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In Memory Of Violet's Husband, Kim Flint
1969 - 2010

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View full listings.
    Tour Status

    Tori is touring in 2017 to support the release of Native Invader. The European legs runs from early September through early October and the North American leg runs from late October to early December. We do not know if additional dates elsewhere will be added.

    Other News Sources
    Current Release

    Native Invader (album, 2017)
    Recent Releases

    Unrepentant Geraldines (album, 2014)

    Gold Dust (album, 2012)

    Night of Hunters (album, 2011)

    Midwinter Graces (album, 2009)
    Abnormally Attracted To Sin (album, 2009)

    Live at Montreux 1991/1992 (DVD, 2008)

    American Doll Posse (album, 2007)

    A Piano (boxed set, 2006)

    Pretty Good Years
    (bio, 2006)

    Fade To Red
    (DVD, 2006)
    Cherries On Top
    comic book tattoo Comic Book Tattoo (book, 2008)

    News: The Independent's London Concert Review (July 3, 2007)

    Posted by woj on Sunday, July 08, 2007 | Reviews,Touring

    The Independent reviewed Tori’s first concert at the Hammersmith Apollo in London, giving it a mixed review with 3 of 5 stars. The reviewer seems to have gotten the dolls a little confused though as he is clearly writing about the first show but identifies the opener as Isabel instead of Santa. Jump the flip for the review.

    Thanks to Bob for the link!


    Tori Amos, Carling Apollo Hammersmith, London
    New roles for the cornflake girl
    3 stars of 5

    Reviewed by James McNair
    Published: 05 July 2007

    These days, Tori Amos tours with a rather personalised support act: herself in character as one of the five different female personae she adopts on her latest album American Doll Posse. Tonight she takes the stage as the highly politicised photographer Isabel, a woman whose look incorporates a platinum-blonde bob and a cream dress that’s deliberately backlit to become transparent.

    Initially at least, politics seems to be on the back-burner, Isabel/Tori flirting her way through the earthy stomp of “Body and Soul”, then dropping into the early crowd-pleaser “God”, one of several songs in the set from 1994’s Under The Pink. The live sound is crystal-clear and the elaborate lighting suggests that Amos remains flush, despite these days selling fewer records than she did in the 1990s.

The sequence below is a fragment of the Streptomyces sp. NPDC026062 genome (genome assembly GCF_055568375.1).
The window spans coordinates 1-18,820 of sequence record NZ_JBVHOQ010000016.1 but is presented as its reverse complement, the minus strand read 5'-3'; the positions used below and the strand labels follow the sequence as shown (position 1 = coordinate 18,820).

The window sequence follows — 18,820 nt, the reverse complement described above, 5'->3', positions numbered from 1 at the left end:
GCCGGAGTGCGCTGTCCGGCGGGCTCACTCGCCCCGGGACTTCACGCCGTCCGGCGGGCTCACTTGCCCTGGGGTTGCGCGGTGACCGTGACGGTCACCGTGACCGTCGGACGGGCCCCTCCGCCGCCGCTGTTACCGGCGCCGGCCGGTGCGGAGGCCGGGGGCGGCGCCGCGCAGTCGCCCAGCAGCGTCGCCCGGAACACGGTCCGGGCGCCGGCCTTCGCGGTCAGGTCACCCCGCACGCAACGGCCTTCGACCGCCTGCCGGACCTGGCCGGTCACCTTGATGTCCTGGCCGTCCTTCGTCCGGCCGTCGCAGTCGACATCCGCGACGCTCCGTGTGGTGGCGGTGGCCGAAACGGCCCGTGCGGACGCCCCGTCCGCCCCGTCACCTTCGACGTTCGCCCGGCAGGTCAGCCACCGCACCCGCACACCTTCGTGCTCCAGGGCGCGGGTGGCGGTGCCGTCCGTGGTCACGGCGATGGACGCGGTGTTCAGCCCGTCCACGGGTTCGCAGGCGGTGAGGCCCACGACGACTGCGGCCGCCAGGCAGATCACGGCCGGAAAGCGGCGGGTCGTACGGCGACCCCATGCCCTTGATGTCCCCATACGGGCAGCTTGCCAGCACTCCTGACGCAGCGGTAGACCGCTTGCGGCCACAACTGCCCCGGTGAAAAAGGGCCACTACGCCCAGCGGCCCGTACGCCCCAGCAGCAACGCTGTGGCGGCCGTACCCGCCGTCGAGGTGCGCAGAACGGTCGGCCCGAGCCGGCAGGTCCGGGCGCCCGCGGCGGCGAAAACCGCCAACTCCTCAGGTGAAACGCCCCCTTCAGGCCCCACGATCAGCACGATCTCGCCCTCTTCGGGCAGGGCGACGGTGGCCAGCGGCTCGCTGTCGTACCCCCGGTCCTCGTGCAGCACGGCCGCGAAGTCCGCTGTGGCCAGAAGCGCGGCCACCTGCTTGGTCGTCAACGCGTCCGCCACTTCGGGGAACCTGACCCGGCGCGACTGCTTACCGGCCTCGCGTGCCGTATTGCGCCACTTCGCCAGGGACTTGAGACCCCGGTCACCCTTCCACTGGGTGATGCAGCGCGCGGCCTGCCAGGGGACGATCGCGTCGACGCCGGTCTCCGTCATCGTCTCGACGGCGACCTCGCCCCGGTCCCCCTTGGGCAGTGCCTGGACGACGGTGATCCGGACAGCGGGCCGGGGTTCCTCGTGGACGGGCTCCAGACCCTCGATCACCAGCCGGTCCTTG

Further in we get hits such as “Crucify” and “Cornflake Girl”, Amos her most animated self again. She’s wearing a long red wig and a sparkly gold jumpsuit that conjures Ziggy-Stardust-era Bowie – fitting given that his glam-era work is one of American Doll Posse’s many touchstones.

    Like many able musicians, Amos likes to showboat. Her habit of standing, legs akimbo, while simultaneously playing two keyboards that bookend her is tonight enlivened by the kind of slow bump-’*’- grind dancing that really shouldn’t be seen outside an over-40s tantric yoga class. You wouldn’t want Tori for an auntie at your wedding, but you have to admire her lack of inhibition.

    There was time a time when everything that she played live seemed exasperatingly mid-tempo, the expert grooves fashioned by her bassist Jon Evans and drummer Matt Chamberlain more the stuff of maths than the essence of soul. It is pleasing, then, that new song “Big Wheel” is playful and propulsive, the fab section in which Amos counts off Chamberlain’s drumbeats probably the closest she will ever come to being James Brown.

    It’s also within “Big Wheel” that Amos casts herself as a milf. (it’s a porn term – Google it with caution). When she reaches the relevant couplet it generates a huge cheer, her fans appreciative of the fact that Amos has become no less controversial with age.

    Certain songs, though, require a more demure and meditative deportment if their refined poetry is to ring true. The quite magical “Bells For Her”, more spell than song, is one such.

    Elsewhere, the recent recruitment of guitarist Dan Phelps pays dividends on the raunchy, up-tempo waltz that is “You Can Bring Your Dog”. For years, Amos resisted the electric guitar’s sonic ubiquity, but its crunchier textures are actually a welcome side-dish. Still as Phelps chops away, there’s no mistaking who the star of the show is, Amos’s vocal and piano riding just a little higher in the mix than a more democratic, “proper” band set-up might allow, and her supporting musicians stationed well outside of her spotlight.

    Towards the end, her backing band leaves the stage and the words “Tori & Bö” are projected on a curtained backdrop. It takes a few seconds for us to process that this signals a series of “duets” between Amos and her beloved Bösendorfer grand piano, these including “Cool On Your Island”, the beautiful ballad that she recorded with her pre-solo career band Y Kant Tori Read some 20 years ago, and “China”, a song from her solo debut Little Earthquakes that uses a flight from the Orient to New York City as a metaphor for the growing distance between a troubled couple in a floundering relationship.

    The most involving solo piano and vocal moment, though, comes when Amos points out that we are witnessing her play on the eve of American Independence Day, then sings a seemingly spontaneous tirade against George W Bush and his administration that is much more graphic and forthright than American Doll Posse’s “Yo George.” If the evening’s razzle-dazzle had obscured her latest album’s hard-hitting subtext, this was her way of bringing it back to the fore.